Jon Stewart interviews Malala Yousafzai, whom the Taliban could not stop

Monday, October 14, 2013

Malala Yousafzai with Jon Stewart on the Daily Show
This amazing six-minute video of Malala Yousafzai’s guest appearance on Jon Stewart’s Daily Show is definitely worth viewing. (And if you’d like to see two more segments of the unedited extended video after you watch Part 1, just click on the arrows with the word “next.”)  In the three segments taken all together, Malala, now living in England, expresses her strong belief in the value of education and why that commitment is viewed as a threat to those who wish to exercise control over others—especially girls and women. She also describes how the Taliban gained power in her beloved Swat Valley in Pakistan through the common pattern of authoritarian groups who use a promise of order as a control mechanism, and she expresses concern about the way her religion is twisted by those who hide under the guise of religious belief while carrying out activities that are contrary to Islam’s principles. Malala is strong in her passion for the equality of males and females and courageous in her activism for women’s rights.  Those who hear her speak or read her writings can’t help but be moved by her dedication to promoting peace, eschewing violence, and returning good for evil. Related. Jon Stewart expressed astonishment and was virtually speechless in view of the wisdom of this 16-year-old, and yet there is resentment of Malala back in Pakistan.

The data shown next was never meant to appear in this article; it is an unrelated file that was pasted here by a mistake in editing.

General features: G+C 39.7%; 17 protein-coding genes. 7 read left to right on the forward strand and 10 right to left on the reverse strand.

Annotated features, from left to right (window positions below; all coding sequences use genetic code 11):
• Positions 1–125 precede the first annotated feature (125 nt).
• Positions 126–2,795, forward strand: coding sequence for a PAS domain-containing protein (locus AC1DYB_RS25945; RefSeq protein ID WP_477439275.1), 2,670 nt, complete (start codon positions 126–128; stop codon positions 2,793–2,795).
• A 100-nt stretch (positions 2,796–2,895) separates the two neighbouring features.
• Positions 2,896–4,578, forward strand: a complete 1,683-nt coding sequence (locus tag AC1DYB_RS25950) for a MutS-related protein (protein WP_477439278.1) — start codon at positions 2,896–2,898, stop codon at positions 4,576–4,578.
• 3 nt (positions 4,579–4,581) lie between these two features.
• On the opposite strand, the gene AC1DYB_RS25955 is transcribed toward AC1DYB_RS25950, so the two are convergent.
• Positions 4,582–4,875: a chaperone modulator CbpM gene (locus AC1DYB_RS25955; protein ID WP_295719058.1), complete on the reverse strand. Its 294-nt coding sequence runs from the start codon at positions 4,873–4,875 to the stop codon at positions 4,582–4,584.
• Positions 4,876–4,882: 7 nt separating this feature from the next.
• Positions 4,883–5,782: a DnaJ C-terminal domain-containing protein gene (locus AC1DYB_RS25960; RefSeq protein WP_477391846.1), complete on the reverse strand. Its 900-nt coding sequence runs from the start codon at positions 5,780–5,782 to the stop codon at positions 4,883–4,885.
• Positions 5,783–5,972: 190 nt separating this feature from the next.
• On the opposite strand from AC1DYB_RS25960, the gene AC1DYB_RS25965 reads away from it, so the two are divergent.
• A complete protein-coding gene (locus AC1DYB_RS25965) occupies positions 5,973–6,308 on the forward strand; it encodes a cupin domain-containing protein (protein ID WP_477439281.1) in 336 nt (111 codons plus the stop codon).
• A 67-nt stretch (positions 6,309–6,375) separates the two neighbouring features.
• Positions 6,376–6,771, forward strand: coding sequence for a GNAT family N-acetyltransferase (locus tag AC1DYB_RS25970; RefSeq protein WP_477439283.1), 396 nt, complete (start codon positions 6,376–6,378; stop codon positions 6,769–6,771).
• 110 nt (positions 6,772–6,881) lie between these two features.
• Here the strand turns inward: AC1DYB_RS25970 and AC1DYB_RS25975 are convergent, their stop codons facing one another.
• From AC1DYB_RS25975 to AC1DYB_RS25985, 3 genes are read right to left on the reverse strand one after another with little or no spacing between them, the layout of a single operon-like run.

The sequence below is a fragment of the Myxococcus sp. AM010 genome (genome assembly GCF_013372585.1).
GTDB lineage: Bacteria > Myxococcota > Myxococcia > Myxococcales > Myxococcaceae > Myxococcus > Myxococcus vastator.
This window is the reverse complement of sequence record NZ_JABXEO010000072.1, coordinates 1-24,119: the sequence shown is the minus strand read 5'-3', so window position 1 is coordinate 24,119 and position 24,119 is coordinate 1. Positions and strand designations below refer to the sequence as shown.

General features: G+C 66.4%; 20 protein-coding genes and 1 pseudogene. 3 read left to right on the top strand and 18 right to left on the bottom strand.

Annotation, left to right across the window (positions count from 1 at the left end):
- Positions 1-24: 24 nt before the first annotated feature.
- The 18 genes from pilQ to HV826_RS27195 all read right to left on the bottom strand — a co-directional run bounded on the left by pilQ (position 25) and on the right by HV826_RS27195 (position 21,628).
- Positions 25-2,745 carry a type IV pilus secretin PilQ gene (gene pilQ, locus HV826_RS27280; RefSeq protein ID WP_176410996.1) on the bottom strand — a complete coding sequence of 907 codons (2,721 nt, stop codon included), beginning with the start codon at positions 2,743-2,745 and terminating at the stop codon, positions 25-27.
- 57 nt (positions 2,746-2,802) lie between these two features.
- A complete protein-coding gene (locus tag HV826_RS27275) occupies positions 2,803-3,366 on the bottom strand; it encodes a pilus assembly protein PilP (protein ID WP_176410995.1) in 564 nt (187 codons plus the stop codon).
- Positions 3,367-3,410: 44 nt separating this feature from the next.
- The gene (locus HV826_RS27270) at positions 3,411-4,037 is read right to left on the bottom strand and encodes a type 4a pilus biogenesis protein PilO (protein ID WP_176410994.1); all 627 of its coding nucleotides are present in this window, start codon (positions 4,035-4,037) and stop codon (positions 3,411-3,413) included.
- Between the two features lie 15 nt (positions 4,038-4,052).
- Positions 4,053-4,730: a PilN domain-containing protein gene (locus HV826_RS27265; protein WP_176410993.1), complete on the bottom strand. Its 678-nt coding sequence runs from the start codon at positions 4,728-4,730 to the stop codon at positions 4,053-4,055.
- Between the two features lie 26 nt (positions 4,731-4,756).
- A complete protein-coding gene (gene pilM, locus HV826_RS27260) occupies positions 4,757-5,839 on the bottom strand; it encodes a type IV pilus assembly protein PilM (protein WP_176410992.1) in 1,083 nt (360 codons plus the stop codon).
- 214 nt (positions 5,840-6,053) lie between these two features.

Letha Dawson Scanzoni
Letha Dawson Scanzoni is an independent scholar, writer, and editor. In 1978, she and Virginia Ramey Mollenkott wrote Is the Homosexual My Neighbor?, one of the earliest books urging evangelical Christians to rethink their views on homosexuality (updated edition, 1994, HarperOne). More recently, Letha coauthored (with social psychologist David G. Myers) What God Has Joined Together: The Christian Case for Gay Marriage (HarperOne, 2005 and 2006). Another of Letha’s most well-known books is All We’re Meant to Be: Biblical Feminism for Today, coauthored with Nancy A. Hardesty (Word Books, 1974; revised edition, Abingdon, 1986; updated and expanded edition, Eerdmans, 1992).

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